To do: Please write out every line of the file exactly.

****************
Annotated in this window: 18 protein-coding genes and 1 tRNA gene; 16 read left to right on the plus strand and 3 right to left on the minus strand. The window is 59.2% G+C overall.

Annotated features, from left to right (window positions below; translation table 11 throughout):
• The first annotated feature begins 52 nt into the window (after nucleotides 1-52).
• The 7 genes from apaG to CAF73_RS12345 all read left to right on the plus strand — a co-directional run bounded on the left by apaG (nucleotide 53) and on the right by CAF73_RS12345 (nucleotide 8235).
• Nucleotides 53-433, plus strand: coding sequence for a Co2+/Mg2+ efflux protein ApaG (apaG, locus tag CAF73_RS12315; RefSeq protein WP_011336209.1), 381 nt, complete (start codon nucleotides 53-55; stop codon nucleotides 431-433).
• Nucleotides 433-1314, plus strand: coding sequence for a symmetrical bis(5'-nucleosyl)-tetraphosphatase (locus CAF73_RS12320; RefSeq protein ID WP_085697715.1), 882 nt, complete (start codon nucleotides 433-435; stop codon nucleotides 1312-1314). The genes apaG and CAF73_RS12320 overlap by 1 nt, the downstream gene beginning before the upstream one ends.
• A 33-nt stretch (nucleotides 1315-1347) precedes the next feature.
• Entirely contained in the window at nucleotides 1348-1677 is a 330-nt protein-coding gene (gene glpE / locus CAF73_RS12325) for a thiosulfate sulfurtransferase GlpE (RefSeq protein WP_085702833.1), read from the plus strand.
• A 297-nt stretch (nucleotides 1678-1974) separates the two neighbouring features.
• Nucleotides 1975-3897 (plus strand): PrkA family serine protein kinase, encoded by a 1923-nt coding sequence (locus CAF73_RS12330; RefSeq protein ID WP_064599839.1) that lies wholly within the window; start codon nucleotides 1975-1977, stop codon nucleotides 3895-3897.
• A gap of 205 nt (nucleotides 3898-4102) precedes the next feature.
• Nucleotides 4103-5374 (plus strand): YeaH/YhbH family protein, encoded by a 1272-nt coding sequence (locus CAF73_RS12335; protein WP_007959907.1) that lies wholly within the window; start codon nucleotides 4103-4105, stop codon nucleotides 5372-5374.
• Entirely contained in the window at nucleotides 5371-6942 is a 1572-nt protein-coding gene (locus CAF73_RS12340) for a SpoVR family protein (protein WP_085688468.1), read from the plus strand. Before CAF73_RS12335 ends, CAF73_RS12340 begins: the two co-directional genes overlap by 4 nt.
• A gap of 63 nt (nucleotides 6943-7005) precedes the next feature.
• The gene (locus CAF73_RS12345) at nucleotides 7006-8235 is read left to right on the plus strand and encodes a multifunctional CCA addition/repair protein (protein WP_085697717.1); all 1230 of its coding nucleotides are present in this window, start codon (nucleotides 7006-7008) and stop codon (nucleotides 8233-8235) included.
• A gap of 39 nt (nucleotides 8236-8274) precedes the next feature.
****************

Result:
Annotated in this window: 18 protein-coding genes and 1 tRNA gene; 16 read left to right on the plus strand and 3 right to left on the minus strand. The window is 59.2% G+C overall.

Annotated features, from left to right (window positions below; translation table 11 throughout):
• The first annotated feature begins 52 nt into the window (after nucleotides 1-52).
• The 7 genes from apaG to CAF73_RS12345 all read left to right on the plus strand — a co-directional run bounded on the left by apaG (nucleotide 53) and on the right by CAF73_RS12345 (nucleotide 8235).
• Nucleotides 53-433, plus strand: coding sequence for a Co2+/Mg2+ efflux protein ApaG (apaG, locus tag CAF73_RS12315; RefSeq protein WP_011336209.1), 381 nt, complete (start codon nucleotides 53-55; stop codon nucleotides 431-433).
• Nucleotides 433-1314, plus strand: coding sequence for a symmetrical bis(5'-nucleosyl)-tetraphosphatase (locus CAF73_RS12320; RefSeq protein ID WP_085697715.1), 882 nt, complete (start codon nucleotides 433-435; stop codon nucleotides 1312-1314). The genes apaG and CAF73_RS12320 overlap by 1 nt, the downstream gene beginning before the upstream one ends.
• A 33-nt stretch (nucleotides 1315-1347) precedes the next feature.
• Entirely contained in the window at nucleotides 1348-1677 is a 330-nt protein-coding gene (gene glpE / locus CAF73_RS12325) for a thiosulfate sulfurtransferase GlpE (RefSeq protein WP_085702833.1), read from the plus strand.
• A 297-nt stretch (nucleotides 1678-1974) separates the two neighbouring features.
• Nucleotides 1975-3897 (plus strand): PrkA family serine protein kinase, encoded by a 1923-nt coding sequence (locus CAF73_RS12330; RefSeq protein ID WP_064599839.1) that lies wholly within the window; start codon nucleotides 1975-1977, stop codon nucleotides 3895-3897.
• A gap of 205 nt (nucleotides 3898-4102) precedes the next feature.
• Nucleotides 4103-5374 (plus strand): YeaH/YhbH family protein, encoded by a 1272-nt coding sequence (locus CAF73_RS12335; protein WP_007959907.1) that lies wholly within the window; start codon nucleotides 4103-4105, stop codon nucleotides 5372-5374.
• Entirely contained in the window at nucleotides 5371-6942 is a 1572-nt protein-coding gene (locus CAF73_RS12340) for a SpoVR family protein (protein WP_085688468.1), read from the plus strand. Before CAF73_RS12335 ends, CAF73_RS12340 begins: the two co-directional genes overlap by 4 nt.
• A gap of 63 nt (nucleotides 6943-7005) precedes the next feature.
• The gene (locus CAF73_RS12345) at nucleotides 7006-8235 is read left to right on the plus strand and encodes a multifunctional CCA addition/repair protein (protein WP_085697717.1); all 1230 of its coding nucleotides are present in this window, start codon (nucleotides 7006-7008) and stop codon (nucleotides 8233-8235) included.
• A gap of 39 nt (nucleotides 8236-8274) precedes the next feature.